Chinese cuisine is as rich and diverse as China itself. Anything from seafood and sour fish to pork and sweet vegetables, and naturally—rice—you can expect some flavor when it comes to the Chinese kitchen. According to writer and cook Fuchsia Dunlop, Chinese cuisine is both very ancient and very contemporary, and it’s this paradox that makes it so interesting.
Considered the Western world’s most influential writer on regional Chinese, Dunlop’s articles and recipes have appeared in publications such as The Financial Times and The New Yorker, and she’s dedicated five books to this cuisine including the autobiographical Shark’s Fin and Sichuan Pepper.
The first westerner to train as a chef at the Sichuan Institute of Higher Cuisine in Chengdu, Dunlop also leads expert culinary tours of China (at least when traveling is possible), and is considered somewhat of an authority on the subject.
“China really was the original foodie culture, and people over the centuries have written about food,” she stated in an interview with Eater. According to Dunlop, cookbooks are part of Chinese history, and there is even a 12th century cookbook by a man called Lin Hong. “It’s very esoteric, lyrically titled dishes, foraged ingredients, an interest in closeness to nature,” she explained.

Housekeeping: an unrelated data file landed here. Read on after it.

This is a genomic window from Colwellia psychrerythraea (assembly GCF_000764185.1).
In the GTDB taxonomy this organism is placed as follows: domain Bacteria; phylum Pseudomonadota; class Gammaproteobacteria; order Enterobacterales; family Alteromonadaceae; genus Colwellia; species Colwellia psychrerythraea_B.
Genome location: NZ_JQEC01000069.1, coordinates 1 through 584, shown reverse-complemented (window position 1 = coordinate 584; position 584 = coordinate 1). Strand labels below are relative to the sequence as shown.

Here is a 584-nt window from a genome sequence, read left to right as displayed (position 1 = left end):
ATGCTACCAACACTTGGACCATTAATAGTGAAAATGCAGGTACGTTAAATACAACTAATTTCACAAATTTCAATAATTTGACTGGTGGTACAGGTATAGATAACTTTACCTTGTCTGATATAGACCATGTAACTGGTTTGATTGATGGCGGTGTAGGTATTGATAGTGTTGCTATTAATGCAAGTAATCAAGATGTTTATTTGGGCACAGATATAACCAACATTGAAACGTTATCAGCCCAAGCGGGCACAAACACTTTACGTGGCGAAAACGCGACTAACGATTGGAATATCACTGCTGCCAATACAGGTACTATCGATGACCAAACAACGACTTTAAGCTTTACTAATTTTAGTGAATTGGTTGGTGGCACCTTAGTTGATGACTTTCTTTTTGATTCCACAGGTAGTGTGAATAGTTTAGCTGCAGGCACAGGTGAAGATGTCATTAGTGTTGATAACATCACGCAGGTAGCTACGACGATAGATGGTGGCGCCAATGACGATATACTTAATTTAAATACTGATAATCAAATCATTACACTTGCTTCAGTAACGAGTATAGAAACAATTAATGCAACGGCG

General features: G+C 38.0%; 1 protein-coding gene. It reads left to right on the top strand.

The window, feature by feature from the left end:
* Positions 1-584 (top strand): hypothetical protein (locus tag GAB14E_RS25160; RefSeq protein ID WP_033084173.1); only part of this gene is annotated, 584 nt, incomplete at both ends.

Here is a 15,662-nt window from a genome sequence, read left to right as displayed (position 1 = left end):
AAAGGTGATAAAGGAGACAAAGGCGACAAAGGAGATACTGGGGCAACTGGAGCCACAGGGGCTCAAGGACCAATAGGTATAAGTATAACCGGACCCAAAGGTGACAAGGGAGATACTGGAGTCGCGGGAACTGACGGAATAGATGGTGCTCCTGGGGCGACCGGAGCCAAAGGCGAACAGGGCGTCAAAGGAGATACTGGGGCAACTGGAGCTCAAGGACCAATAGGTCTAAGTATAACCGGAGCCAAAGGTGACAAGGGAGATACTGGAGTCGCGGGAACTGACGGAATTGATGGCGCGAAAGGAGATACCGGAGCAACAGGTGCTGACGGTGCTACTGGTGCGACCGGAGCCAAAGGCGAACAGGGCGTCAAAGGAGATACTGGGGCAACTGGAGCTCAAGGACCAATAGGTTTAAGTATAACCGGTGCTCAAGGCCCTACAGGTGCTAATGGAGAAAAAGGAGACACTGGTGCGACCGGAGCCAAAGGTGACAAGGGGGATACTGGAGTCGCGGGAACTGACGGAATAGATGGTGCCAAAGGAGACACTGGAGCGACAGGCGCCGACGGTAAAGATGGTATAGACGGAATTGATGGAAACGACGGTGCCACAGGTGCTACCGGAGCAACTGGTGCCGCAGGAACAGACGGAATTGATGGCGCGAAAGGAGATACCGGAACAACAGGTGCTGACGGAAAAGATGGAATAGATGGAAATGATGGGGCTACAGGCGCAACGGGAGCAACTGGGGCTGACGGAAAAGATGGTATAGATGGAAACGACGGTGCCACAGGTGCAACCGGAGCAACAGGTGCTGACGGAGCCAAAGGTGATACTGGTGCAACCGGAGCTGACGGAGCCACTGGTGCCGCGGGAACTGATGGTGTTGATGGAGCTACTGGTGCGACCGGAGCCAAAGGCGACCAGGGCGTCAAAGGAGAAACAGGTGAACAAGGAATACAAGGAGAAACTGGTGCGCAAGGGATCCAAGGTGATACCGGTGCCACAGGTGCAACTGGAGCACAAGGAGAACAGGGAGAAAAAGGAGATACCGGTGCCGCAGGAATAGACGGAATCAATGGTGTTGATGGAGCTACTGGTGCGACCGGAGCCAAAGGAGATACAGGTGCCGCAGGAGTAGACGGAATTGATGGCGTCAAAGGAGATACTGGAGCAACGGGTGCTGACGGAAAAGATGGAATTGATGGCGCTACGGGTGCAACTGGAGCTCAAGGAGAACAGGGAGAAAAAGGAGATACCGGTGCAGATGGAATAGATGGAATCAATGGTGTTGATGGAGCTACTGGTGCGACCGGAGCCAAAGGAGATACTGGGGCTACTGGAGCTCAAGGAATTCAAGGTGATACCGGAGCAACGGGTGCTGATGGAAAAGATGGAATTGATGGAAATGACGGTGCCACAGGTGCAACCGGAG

Dunlop’s recent book, Land of Fish and Rice: Recipes from the Culinary Heart of China, is an introduction to the food and flavors of Shanghai and the Lower Yangtze or Jiangnan region, and has won the UK Guild of Food Writers Cookbook of the Year Award and the Andre Simon Food Book Award.
The book includes classic dishes such as Beggar’s Chicken and sumptuous Dongpo Pork, as well as fresh, simple recipes such as Clear-Steamed Sea Bass and Fresh Soybeans with Pickled Greens.
You can purchase it on Amazon or follow her on Instagram for more: